(with cartoons)

There is and always has been a way to know whether something new is true. We ask our self: "Does it fit what I already know?" The answer must be "yes" for the new subject to be true.

This is the common and workable method we all use to ascertain the truth. It is the same one that we use for words in our language.

We hear someone use a word in the wrong context or with the wrong pronunciation and we know it. The dictionary is largely irrelevant. If it sounds wrong, it is wrong.

Conversely, most right structures and right pronunciations are never noticed. When we are asked if something is "right", we give it a taste- and-feel test and if it fits all we know, then it is "right".

New structures and new words are slowly accepted if the source, context and experimentation (testing it out) with other people are acceptable. The words "doppleganger" and "schadenfreude" have gained currency in English this way in the past few decades, as has the Apple Corp. usage in advertising of "think different".

What I am about to introduce to you is quite new, but I think that the tools we use for assimilating new words will work for these new concepts. Given a little time to live with them, you will find them comfortable.

The first dichotomy I found and the model for all the others is spontaneous/not spontaneous.

With a friend, in the mid 1970's, we developed the idea of burning a truck load of discarded xmas trees on the beach on a weekend evening. To avoid starting a fire in the nearby homes, I decided that we would have to check the weather on the day of the burn, then invite all the guests by phone. Usually several hundred people were phoned on the morning of the burn. Forty to fifty excited people came every year. The beach bonfire, a few weeks after xmas, has since become a staple of San Francisco life. It even grew into the institution known as Burning Man.

What I noticed after several years of putting on this event was that the same people who could come on short notice (a few hours) were always the same people and everyone else always begged to be kept on the list and called again in the future.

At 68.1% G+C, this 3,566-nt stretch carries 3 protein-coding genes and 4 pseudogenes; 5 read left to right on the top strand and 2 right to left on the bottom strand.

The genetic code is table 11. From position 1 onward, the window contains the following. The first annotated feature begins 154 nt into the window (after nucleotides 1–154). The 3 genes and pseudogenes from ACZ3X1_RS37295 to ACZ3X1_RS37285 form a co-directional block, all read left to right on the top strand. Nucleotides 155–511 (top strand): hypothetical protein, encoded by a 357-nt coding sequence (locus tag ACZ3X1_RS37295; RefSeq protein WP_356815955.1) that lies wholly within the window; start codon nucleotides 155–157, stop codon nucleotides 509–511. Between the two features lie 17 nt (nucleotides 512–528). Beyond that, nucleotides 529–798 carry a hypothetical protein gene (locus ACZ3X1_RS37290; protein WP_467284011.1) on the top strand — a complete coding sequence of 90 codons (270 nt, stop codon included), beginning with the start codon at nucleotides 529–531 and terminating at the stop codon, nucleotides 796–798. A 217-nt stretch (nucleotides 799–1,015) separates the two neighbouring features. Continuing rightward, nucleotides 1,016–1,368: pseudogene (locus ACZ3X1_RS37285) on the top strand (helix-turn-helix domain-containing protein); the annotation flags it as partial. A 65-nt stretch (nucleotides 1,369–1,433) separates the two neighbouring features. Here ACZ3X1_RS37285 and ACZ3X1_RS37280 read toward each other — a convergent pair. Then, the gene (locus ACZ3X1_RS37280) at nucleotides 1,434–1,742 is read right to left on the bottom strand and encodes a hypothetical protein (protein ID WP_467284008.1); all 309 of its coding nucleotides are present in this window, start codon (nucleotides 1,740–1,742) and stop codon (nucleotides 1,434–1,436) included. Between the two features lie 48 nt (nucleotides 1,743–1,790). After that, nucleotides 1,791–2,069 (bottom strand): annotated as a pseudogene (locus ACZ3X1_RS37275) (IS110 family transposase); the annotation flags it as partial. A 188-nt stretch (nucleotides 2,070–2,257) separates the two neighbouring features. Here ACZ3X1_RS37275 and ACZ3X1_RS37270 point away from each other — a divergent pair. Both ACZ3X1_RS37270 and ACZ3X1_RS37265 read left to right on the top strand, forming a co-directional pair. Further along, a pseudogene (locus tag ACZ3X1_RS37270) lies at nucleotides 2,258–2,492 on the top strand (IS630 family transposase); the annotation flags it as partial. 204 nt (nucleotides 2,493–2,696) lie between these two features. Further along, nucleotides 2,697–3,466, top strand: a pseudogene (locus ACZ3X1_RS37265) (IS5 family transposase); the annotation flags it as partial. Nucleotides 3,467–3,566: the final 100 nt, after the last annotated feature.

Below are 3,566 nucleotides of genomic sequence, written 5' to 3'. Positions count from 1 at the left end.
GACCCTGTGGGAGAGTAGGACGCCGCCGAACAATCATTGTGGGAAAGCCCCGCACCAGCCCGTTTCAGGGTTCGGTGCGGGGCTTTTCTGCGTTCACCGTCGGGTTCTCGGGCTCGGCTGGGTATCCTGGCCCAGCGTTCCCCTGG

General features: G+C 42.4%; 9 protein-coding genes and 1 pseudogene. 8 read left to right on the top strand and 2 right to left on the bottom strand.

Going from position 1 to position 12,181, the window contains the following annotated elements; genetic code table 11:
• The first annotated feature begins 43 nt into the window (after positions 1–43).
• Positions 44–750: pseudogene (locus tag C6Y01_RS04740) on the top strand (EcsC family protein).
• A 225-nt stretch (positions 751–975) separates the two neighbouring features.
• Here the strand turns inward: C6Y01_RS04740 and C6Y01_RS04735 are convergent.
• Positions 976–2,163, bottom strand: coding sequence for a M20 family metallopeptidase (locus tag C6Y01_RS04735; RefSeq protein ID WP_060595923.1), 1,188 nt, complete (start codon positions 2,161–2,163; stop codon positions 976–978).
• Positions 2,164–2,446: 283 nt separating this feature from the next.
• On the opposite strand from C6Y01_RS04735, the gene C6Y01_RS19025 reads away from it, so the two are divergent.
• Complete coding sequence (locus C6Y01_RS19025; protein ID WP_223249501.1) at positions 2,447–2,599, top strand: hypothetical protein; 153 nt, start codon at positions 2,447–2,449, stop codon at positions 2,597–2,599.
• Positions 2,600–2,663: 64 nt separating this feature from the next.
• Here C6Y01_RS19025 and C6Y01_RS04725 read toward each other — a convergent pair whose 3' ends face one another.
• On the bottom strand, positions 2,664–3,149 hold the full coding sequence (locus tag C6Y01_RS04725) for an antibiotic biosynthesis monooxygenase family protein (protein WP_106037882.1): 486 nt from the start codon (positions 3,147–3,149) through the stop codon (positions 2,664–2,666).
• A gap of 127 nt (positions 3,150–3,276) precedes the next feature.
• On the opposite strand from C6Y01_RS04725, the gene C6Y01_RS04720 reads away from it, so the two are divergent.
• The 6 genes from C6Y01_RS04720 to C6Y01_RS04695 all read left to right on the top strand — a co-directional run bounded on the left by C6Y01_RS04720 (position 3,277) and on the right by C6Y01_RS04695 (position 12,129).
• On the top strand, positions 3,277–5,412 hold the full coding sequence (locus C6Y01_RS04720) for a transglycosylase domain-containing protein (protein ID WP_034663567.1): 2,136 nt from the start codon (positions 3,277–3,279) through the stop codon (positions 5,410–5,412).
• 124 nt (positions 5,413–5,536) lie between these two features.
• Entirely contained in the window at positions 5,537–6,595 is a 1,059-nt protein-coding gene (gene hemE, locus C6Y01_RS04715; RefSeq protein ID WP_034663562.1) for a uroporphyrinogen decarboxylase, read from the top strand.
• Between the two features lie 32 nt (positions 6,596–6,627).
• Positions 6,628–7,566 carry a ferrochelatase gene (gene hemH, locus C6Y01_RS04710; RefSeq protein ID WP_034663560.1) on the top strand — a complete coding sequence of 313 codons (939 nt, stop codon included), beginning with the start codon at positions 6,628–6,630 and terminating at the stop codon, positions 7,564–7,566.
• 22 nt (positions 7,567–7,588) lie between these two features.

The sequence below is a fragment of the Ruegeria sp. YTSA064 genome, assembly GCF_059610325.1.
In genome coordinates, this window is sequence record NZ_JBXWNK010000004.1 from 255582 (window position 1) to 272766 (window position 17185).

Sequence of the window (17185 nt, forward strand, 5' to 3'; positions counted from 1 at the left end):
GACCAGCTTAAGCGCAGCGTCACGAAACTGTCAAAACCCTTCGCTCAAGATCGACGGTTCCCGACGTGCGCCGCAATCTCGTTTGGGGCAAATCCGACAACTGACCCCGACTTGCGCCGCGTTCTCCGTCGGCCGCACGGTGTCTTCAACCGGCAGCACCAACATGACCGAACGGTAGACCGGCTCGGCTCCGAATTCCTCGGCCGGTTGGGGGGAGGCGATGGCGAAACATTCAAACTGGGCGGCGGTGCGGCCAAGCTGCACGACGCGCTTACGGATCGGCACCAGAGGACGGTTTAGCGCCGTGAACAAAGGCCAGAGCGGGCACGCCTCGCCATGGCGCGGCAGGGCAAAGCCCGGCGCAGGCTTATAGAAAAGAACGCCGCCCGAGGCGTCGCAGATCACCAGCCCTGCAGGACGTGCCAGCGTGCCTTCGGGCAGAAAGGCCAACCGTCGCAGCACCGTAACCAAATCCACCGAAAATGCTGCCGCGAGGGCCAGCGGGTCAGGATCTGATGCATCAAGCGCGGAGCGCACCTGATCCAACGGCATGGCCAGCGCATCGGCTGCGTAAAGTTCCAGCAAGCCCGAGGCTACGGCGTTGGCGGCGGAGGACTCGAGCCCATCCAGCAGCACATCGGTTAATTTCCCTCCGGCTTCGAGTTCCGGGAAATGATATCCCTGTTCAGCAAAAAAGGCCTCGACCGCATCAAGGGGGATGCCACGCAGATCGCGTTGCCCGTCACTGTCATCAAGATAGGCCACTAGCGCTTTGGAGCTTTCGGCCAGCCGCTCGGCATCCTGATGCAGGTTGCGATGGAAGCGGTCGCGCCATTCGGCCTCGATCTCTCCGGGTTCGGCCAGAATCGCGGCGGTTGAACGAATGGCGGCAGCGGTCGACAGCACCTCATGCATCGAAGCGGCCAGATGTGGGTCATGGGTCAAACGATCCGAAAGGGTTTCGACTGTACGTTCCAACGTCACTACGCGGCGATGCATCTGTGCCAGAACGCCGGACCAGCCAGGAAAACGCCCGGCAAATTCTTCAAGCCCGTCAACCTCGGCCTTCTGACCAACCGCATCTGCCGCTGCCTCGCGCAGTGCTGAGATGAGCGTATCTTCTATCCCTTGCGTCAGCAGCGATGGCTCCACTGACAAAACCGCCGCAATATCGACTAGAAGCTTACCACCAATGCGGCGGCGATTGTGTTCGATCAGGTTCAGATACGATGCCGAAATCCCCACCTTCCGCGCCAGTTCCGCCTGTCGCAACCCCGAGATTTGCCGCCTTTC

Regardless of the list we were phoning -- mine, a friend's, a relative's, a neighbor's -- the same thing was always true. The people who would come on short notice were the same year after year, and so were the people who begged to be invited next year.

This was my first dichotomy. Some people can act spontaneously, some people can't, and virtually everybody is in one category or the other. (Click for cartoon)

So what?

A "dichotomy", as I am using the word, is a powerful way to divide a population. It is a division that meets the highest scientific criterion: It is replicable. If you have a real dichotomy, you can do it again and again and always get the same population divided into the same groups.

For an experiment to be replicable it must be correctly connected to the stimulus. (In the case of spontaneous/not spontaneous, the presentation of an action opportunity on short notice must always result in the same groups of people who can come and who can't.) It should be rigorous. There shouldn't be people in the middle who can come sometimes and can't other times. My observation is that people either are able to act spontaneously most of the time, or they aren't. Of course, spontaneous people can make plans that they won't revise. But the converse is not true. Not-spontaneous people will only revise their plans due to hardship.

Again, so what?

The social sciences don't have much in the way of human analysis that meets the scientific criterion of replicability. Most of the time social sciences get a strong correlation or an impressive factor analysis (similar math concepts underlie both correlation and factor analysis) that can be duplicated, but the cause is poorly understood and can't be extended to other experiments or the replication isn't very reliable.

We are in the earliest stages of social science. Someday we will have observatories of humans, like astronomical observatories, observers on every block who will record all the comings and goings on their block, year in and year out. That will create masses of useful data.